“The order of suspension prescribed by Republic Act No. 3019 is distinct from the power of Congress to discipline its own ranks under the Constitution which provides that each house may determine the rules of its proceedings, punish its Members for disorderly behavior, and, with the concurrence of two-thirds of all its members, suspend or expel a member,” said Drilon citing the SC ruling.
“There is no violation of the separation of powers, and that the Sandiganbayan did not undermine the authority of the Senate to discipline its members because the Constitutional provision deals with suspension as a punitive penalty,” the SC ruling said.
“The ruling said that the suspension contemplated in the above constitutional provision is a punitive measure that is imposed upon determination by the Senate or the House of Representatives, as the case may be, upon an erring member,” pointed out Drilon.
On the other hand, the Sandiganbayan’s order is a preventive suspension based on the plunder law: “Preventive Suspension is a remedial measure that operates under closely-controlled conditions and gives a premium to the protection of the service rather than to the interests of the individual office holder,” concluded Drilon, citing the SC ruling.
JAEN, Nueva Ecija – The dreaded El Niño phenomenon is seen to cut the supply of irrigation from the Pantabangan Dam to Central Luzon farmlands down to only 40%.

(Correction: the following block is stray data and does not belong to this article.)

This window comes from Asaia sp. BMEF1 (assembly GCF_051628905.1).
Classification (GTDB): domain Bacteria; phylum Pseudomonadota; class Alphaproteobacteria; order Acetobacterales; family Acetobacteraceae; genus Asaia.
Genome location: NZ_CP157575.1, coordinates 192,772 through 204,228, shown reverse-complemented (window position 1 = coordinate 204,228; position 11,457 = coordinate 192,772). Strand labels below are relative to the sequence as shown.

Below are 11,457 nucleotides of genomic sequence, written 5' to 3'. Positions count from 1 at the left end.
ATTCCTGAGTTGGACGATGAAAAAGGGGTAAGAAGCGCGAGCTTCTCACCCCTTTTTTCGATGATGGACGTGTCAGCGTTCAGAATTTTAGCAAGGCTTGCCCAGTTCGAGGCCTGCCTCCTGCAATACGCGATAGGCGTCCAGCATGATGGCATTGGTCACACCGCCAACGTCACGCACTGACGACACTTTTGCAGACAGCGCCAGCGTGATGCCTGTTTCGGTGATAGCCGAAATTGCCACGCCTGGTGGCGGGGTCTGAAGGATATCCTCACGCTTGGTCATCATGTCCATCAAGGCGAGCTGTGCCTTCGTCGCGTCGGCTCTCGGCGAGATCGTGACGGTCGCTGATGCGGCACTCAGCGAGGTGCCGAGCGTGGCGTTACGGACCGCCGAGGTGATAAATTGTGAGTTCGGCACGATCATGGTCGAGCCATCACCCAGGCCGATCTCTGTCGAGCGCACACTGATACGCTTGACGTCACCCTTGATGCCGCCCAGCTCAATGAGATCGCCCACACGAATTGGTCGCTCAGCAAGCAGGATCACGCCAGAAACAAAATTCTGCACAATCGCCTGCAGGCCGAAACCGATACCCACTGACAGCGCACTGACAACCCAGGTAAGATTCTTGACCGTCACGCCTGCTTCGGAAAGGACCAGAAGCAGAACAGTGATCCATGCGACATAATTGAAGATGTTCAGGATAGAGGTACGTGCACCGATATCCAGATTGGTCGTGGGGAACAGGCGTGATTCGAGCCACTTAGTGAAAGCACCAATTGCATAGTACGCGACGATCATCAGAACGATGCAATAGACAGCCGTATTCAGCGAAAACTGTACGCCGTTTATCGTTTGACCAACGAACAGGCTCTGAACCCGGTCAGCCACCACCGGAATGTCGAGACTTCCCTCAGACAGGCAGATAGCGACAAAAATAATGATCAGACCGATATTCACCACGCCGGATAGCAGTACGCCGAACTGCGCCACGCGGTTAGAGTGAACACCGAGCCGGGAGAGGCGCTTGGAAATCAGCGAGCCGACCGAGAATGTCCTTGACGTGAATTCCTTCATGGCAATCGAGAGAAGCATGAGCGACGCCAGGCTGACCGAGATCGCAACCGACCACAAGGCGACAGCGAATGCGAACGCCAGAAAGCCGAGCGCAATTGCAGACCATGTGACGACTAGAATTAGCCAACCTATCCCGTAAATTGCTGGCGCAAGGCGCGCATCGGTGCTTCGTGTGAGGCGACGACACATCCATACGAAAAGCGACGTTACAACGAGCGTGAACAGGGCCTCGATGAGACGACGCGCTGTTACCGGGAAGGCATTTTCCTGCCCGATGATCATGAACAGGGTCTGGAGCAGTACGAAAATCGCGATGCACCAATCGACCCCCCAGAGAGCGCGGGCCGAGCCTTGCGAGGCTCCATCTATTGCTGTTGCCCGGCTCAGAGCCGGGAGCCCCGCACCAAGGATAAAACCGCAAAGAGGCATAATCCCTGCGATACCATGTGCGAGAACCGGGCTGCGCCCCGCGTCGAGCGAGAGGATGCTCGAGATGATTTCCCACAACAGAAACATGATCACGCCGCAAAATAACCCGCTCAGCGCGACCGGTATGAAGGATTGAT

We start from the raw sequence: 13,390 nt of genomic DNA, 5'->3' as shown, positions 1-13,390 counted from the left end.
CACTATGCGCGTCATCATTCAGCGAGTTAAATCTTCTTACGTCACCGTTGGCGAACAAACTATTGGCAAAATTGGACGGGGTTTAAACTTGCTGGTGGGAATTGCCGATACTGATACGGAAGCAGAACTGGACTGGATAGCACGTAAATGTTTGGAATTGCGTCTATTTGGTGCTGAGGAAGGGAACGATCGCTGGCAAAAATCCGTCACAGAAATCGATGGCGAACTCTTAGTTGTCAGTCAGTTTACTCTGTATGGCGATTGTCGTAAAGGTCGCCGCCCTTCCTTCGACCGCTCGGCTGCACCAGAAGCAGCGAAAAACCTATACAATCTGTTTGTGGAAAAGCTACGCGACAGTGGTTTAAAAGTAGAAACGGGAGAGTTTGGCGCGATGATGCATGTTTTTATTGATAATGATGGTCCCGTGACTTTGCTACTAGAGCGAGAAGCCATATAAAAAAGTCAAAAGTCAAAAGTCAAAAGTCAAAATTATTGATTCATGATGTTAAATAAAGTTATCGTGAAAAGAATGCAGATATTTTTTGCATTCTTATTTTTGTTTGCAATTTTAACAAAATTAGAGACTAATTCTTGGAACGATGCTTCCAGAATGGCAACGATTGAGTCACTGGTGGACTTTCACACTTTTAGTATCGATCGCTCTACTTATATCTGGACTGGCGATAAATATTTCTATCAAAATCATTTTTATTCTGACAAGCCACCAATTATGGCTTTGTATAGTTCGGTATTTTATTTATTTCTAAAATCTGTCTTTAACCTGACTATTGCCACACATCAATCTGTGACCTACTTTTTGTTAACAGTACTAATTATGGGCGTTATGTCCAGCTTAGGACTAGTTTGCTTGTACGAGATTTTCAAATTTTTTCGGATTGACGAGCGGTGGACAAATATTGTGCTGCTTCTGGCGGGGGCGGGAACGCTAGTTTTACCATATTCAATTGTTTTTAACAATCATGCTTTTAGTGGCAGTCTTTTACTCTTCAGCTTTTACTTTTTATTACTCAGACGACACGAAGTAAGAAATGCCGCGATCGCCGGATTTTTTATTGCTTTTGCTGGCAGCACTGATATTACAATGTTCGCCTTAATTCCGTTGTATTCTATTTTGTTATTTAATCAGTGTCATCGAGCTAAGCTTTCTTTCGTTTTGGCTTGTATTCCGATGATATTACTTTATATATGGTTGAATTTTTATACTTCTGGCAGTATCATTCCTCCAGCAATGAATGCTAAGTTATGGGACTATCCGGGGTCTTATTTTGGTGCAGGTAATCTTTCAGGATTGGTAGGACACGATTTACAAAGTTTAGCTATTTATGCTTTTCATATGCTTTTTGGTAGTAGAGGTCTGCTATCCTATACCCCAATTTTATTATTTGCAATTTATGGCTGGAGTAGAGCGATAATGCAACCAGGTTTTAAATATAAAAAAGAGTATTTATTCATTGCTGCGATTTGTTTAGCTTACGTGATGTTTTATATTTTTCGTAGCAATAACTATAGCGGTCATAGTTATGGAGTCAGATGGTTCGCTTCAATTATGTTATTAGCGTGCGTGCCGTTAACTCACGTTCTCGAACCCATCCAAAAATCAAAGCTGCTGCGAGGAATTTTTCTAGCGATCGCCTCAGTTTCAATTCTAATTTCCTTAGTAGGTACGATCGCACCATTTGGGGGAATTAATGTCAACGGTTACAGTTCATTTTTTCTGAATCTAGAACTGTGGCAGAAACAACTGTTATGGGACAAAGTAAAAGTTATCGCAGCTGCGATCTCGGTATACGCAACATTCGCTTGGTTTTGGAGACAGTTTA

Nueva Ecija Gov. Aurelio Umali told farmers during a gathering in this town that only 44,000 hectares out of the more than 100,000 hectares agricultural lands in the province, Pampanga and Bulacan would be able to receive irrigation water due to El Niño whose effects are likely to be felt in the last quarter of the year.
He said this projection was arrived at following his dialogue with officials of the Upper Pampanga River Integrated Irrigation Systems, the operator of the Pantabangan Dam. “This is a big blow to farmers so we have to prepare them for this worse-case scenario,” he said.
Umali said the provincial government is pushing through with its water summit next week to prepare Nueva Ecija against the adverse effects of the dreaded El Niño phenomenon on food production and water supply in the country’s rice granary.
He said if not addressed, this will impact on food security targets on a nationwide scale.
The summit, originally scheduled last July 30, was deferred as the provincial government convened various agencies towards formulating an action plan against El Niño.